Side effects from Addyi remain the same as in previous trials.  The most common ones are dizziness, sleepiness, nausea and fatigue.  Again, some experts claim these side effects are not reason enough to block the use of Addyi as many drugs already approved by the F.D.A to treat other medical conditions have similar side effects.

Some side effects are more serious however, necessitating a boxed warning on Addyi’s label.  People should not drink while taking the drug as its interaction with alcohol can cause extremely low blood pressure and thus bring about fainting.  Since Addyi must be taken daily to see benefits — unlike Viagra or Cialis — some medical experts are troubled, surmising that many individuals will be hard pressed to remain abstinent while taking Addyi.

Beyond side effects and lack of strong findings of effectiveness, other medical experts weigh in via a more philosophical perspective. Dr. Rose Kumar, author on midlife and menopausal health as well as founder and medical director of The Ommani Center for Integrative Medicine, sees the advent of Addyi more symptomatic of our society’s maturity level, which she rates collectively as “adolescent”.  According to Kumar, our society is addicted to a fast-paced tempo and thus we are driven to support anything purporting to forestall the aging process.  She writes, “Because our society has glorified youth and the sex act in favor of aging and intimacy, as we age, society expects us to perform both physically and sexually similar to when we were young but with limited success. Our aging bodies have different needs: the need for a pure diet, exercise, work/life balance, attention to inner process and a search for meaning.  The spiritual aspects of ourselves call to us more powerfully and with greater zeal as we age.  This level of self-awareness needs to be paramount as we age if we desire to achieve a state of true health, which should no longer be defined by a ‘hard body’ or a ‘boundless sex life’.” (Kumar, 2015, p 6)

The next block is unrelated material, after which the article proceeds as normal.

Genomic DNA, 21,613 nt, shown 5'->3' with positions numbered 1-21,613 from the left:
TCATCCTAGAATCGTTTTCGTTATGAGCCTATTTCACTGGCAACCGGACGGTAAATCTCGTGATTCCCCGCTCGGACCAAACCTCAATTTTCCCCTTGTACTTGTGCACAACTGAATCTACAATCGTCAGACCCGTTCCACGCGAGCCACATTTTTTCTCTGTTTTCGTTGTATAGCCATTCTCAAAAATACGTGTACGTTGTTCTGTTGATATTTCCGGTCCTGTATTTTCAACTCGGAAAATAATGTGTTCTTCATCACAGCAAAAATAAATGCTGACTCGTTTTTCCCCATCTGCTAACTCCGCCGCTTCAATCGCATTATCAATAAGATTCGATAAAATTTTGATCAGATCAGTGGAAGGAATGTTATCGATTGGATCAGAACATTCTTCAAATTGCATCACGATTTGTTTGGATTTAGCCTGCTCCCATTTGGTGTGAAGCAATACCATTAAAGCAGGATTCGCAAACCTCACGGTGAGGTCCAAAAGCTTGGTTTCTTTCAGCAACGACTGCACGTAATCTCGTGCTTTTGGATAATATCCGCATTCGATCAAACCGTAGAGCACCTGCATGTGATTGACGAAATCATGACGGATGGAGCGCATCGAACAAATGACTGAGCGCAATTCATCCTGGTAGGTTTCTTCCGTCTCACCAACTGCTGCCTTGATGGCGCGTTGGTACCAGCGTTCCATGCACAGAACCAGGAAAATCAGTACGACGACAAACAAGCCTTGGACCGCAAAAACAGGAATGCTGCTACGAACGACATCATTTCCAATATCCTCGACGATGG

Rules of the Roll Out

No matter which side of the fence individuals stand in regards to F.D.A’s approval, certain facts remain:

1) Starting October 17th, Addyi can be prescribed or dispensed only by doctors and pharmacists after they watch an online slide presentation and pass a test of comprehension.

2) According to the F.D.A, the drug should be used by women whose lack of sexual desire is causing significant distress or interpersonal difficulty rather than a lack of desire due to illness or side effects from other medications ore relationship troubles.

3) To reduce concerns about the drug’s overuse, Sprout Pharmaceuticals has agreed to not advertise the product on television or radio throughout the next 18 months.

It is also uncertain if insurance will cover the cost.  If the drug is indeed covered by insurance, it is unclear by how much.  It’s presumed that Addyi’s cost will be similar to that of Viagra’s.  Ten Viagra tablets cost $400.00, which is about a month’s worth for most men.  However, since Addyi needs to be taken daily, the cost of a month’s supply will most likely look very different for women who are interested.


References

Pollack, Andrew (2015) F.D.A. Approves Addyi, A Libido Pill for Women Retrieved http://www.nytimes.com/2015/08/19/business/fda-approval-addyi

Almendrala, Ann (2015) Doctors Weigh in on Addyi, The New Women’s Libido Pill Retrieved  http://www/huffingtonpost.com/entry/doctors-on-womens-libido-pill-addyi

Kumar, Rose (2015) A Pill for Libido. Really? Retrieved from http://www.huffingtonpost.com/rose-kumar-md/a-pill-for-libido

About the Author

Alicia Meade Alicia Meade, MA, LCSW

My goal is to help you build greater inner resilience and internal resource so you can handle current as well as future problems with confidence. I believe therapy has the potential to change lives, enabling a return to living with greater freedom and satisfaction.

Alicia Meade can be found at www.aliciameade.com